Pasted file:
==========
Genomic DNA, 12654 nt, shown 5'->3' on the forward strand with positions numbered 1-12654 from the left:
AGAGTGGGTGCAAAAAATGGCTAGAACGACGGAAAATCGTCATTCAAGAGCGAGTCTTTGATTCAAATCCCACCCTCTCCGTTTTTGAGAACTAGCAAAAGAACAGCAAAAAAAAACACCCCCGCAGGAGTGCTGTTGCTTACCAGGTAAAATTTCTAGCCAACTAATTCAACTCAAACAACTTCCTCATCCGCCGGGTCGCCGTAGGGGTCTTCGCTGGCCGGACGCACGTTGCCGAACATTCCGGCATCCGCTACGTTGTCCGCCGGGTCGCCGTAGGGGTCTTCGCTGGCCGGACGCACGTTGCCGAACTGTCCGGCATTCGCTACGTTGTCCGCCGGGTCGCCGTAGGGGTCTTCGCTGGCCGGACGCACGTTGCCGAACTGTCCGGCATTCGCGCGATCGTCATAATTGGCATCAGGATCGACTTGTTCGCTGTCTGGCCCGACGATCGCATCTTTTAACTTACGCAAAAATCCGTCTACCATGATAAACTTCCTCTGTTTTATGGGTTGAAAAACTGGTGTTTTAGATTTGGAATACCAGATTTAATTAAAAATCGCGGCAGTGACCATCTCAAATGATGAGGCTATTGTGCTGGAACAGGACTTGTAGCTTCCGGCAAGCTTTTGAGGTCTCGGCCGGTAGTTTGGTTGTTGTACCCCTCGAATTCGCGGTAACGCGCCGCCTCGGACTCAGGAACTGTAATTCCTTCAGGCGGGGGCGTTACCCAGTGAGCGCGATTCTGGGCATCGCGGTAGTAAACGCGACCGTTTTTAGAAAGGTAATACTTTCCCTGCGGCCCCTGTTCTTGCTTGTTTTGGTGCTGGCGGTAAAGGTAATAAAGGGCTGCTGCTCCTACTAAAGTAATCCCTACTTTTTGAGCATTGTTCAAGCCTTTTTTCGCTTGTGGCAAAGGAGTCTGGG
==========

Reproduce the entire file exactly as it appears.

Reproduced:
Genomic DNA, 12654 nt, shown 5'->3' on the forward strand with positions numbered 1-12654 from the left:
AGAGTGGGTGCAAAAAATGGCTAGAACGACGGAAAATCGTCATTCAAGAGCGAGTCTTTGATTCAAATCCCACCCTCTCCGTTTTTGAGAACTAGCAAAAGAACAGCAAAAAAAAACACCCCCGCAGGAGTGCTGTTGCTTACCAGGTAAAATTTCTAGCCAACTAATTCAACTCAAACAACTTCCTCATCCGCCGGGTCGCCGTAGGGGTCTTCGCTGGCCGGACGCACGTTGCCGAACATTCCGGCATCCGCTACGTTGTCCGCCGGGTCGCCGTAGGGGTCTTCGCTGGCCGGACGCACGTTGCCGAACTGTCCGGCATTCGCTACGTTGTCCGCCGGGTCGCCGTAGGGGTCTTCGCTGGCCGGACGCACGTTGCCGAACTGTCCGGCATTCGCGCGATCGTCATAATTGGCATCAGGATCGACTTGTTCGCTGTCTGGCCCGACGATCGCATCTTTTAACTTACGCAAAAATCCGTCTACCATGATAAACTTCCTCTGTTTTATGGGTTGAAAAACTGGTGTTTTAGATTTGGAATACCAGATTTAATTAAAAATCGCGGCAGTGACCATCTCAAATGATGAGGCTATTGTGCTGGAACAGGACTTGTAGCTTCCGGCAAGCTTTTGAGGTCTCGGCCGGTAGTTTGGTTGTTGTACCCCTCGAATTCGCGGTAACGCGCCGCCTCGGACTCAGGAACTGTAATTCCTTCAGGCGGGGGCGTTACCCAGTGAGCGCGATTCTGGGCATCGCGGTAGTAAACGCGACCGTTTTTAGAAAGGTAATACTTTCCCTGCGGCCCCTGTTCTTGCTTGTTTTGGTGCTGGCGGTAAAGGTAATAAAGGGCTGCTGCTCCTACTAAAGTAATCCCTACTTTTTGAGCATTGTTCAAGCCTTTTTTCGCTTGTGGCAAAGGAGTCTGGG